Every day we are faced with the potential for conflict. Too often, these conflicts descend into nasty encounters. Each side becomes intransigent, heels dug firmly in. These lose-lose battles are unnecessary as long as the parties have access to a few simple negotiation strategies.
One cuts, the other chooses
As a young father, I dreaded the post-dinner routine of serving ice cream to my four kids. Every night witnessed the same outcome: “Eamonn got more than me” or “Maura got the largest bowl” or “I got more than you!”
Then I attended the Harvard Program on Negotiation. I came home armed with many negotiation strategies, including “one cuts, the other chooses.”
Each night thereafter, one child would serve the ice cream into four bowls. After my three other children picked the bowl of their choice, the server ate from the remaining bowl. The dessert routine went from being stressful to being quite entertaining as my wife and I witnessed each night a different child serve the ice cream with excruciating care to ensure that he or she was not left with a smaller bowl.
Eventually my kids got tired of this pressure-packed routine and asked that I once again serve the ice cream. Thereafter, they never once complained of an unfairly served bowl.
Expanding the pie
Disputes often arise over how to “split the pie.” Imagine a situation where there are eight slices of “pie” and three deserving parties. Impasse results. However, new options immediately emerge as the pie is expanded. Cutting the pie into 24 slices and giving eight to each of the three solves the problem nicely.
Or — to continue with the metaphor — offer larger scoops of ice cream or slices of cheddar cheese to the party receiving the two slices instead of three. Further “expand the pie” by combining it with entree options. Whoever takes the three slices of pie gets the chicken or pasta entree; whoever takes the two slices, gets the halibut or the filet mignon.
You get the idea. These kinds of strategies could be applied to any “split the pie” challenge.
The Parable of the Camel Driver
A camel driver willed half his estate to his oldest son, a third to his middle son and a ninth to his youngest son. Unfortunately, his estate consisted of seventeen camels — a real problem for the boys! As they argued vehemently, a stranger with a single camel passed by and inquired what was the matter. Upon hearing of their difficulty, he gave them his camel. After thanking the stranger and accepting his camel, the sons immediately agreed that the oldest should have nine of the eighteen camels; the middle son, six; and the youngest, two. They then returned the remaining camel to the stranger, who went on his way.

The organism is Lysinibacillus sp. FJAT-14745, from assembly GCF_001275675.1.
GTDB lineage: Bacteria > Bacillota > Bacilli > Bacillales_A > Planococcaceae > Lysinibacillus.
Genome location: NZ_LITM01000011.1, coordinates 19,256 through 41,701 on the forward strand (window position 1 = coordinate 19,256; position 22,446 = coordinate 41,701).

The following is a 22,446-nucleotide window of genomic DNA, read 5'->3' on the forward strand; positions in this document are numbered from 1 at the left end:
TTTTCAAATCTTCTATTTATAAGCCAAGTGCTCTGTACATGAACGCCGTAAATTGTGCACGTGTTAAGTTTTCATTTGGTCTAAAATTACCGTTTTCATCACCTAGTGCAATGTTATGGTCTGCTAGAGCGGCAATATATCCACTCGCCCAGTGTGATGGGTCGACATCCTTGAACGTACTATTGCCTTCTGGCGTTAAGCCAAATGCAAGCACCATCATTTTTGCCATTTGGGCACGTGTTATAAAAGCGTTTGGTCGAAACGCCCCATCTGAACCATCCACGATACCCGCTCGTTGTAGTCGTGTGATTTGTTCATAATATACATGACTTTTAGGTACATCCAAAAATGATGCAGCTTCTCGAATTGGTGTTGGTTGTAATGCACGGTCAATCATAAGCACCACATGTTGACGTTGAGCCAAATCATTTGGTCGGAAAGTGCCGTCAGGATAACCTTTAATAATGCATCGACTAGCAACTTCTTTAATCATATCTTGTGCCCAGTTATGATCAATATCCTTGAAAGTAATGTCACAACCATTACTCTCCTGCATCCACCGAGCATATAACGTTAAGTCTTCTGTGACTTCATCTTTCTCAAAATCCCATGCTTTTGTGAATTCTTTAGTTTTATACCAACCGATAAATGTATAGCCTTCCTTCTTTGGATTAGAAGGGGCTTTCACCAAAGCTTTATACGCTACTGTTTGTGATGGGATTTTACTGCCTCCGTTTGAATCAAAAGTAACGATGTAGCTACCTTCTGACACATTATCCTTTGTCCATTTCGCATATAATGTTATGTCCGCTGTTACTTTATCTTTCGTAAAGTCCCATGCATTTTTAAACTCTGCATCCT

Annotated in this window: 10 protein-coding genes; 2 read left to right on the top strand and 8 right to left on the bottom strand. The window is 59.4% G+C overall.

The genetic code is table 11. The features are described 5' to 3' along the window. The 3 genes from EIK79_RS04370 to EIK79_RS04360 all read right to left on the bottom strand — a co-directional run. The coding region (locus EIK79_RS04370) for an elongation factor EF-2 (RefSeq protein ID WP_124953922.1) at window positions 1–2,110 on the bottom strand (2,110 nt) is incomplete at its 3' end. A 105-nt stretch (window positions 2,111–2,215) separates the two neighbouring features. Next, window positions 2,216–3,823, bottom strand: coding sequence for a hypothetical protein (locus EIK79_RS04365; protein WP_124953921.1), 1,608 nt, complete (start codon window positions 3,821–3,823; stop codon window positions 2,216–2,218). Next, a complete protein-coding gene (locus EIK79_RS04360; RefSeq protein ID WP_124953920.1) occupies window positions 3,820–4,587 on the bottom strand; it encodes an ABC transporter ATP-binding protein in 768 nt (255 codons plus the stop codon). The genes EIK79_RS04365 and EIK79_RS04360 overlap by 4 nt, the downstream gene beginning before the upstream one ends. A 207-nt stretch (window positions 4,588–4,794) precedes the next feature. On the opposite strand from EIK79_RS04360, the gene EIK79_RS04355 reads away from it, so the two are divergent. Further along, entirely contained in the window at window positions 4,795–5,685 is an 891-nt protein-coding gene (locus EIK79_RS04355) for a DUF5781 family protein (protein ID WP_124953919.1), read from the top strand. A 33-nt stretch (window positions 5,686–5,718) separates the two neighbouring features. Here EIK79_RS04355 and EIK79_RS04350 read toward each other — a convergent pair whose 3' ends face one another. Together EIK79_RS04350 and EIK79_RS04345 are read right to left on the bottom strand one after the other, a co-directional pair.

– Thanks for the parable to my good friend, Angel Sanchez Huerta
Parables are illustrative. So are real stories. Two of my neighbors shared a driveway. At the time they split the cost of the snow plow, 50%-50%. The challenge was that one-third of the driveway was on one property, two-thirds on the other.
A dispute arose when the one neighbor refused to pay more than the 33% of the snow plow bill. In retaliation, the other neighbor put up a fence along the property line, cutting the driveway into two sections, one too narrow to drive a car on. This required the other neighbor to cut down a magnificent tree that both neighbors — indeed, the whole neighborhood — loved in order to make room for a new driveway.
This was a classic lose-lose situation. Fighting over 17% of the snow plow bill — a mere few hundred dollars a year — resulted in spending thousands — maybe tens of thousands — of dollars. On the one hand, there were survey costs and fence installation; on the other, tree removal and driveway construction. Going forward, each had to pay 100% of their own snow plow bill!
My neighbors began their relationship nicely with an expanded view of the “pie.” Sadly, they narrowed the pie and paid dearly for their rigid thinking.
Split the difference
Splitting the difference simply requires that negotiators measure what separates them and then divide that remainder equally — that is, to meet half way. Consider the following two very different examples.
Strategic planning requires setting performance targets. This can be difficult when planning with teams. Some members want to set stretch targets that are aspirational; others, incremental targets that are achievable. Using “split the difference” typically resolves these divergent views. Some members want a target of 85; others, 95; everyone else is in between. Can the team support a target of 90? The answer is almost always, “Yes.” And when it’s not, there is a good reason to have a more in depth negotiation.
Upon returning from one of my three training sessions at the Program on Negotiation, I went directly to a soccer field where my young children were scheduled to play. Ironically, a dispute was underway. Two games were scheduled for the same field at the same time: a youth soccer game and an adult league softball game. Both coaches were predictably dug in. It appeared that no soccer or softball games would be played that day. However, after some gentle prodding, both coaches accepted a “split the difference” solution. After calculating the time remaining and what was possible,
- The soccer team agreed to play a shortened game with running time and no breaks for half time.
- The softball team agreed to play the minimum number of innings required for an official game.
The adults generously agreed to let the younger kids play first. Problem solved.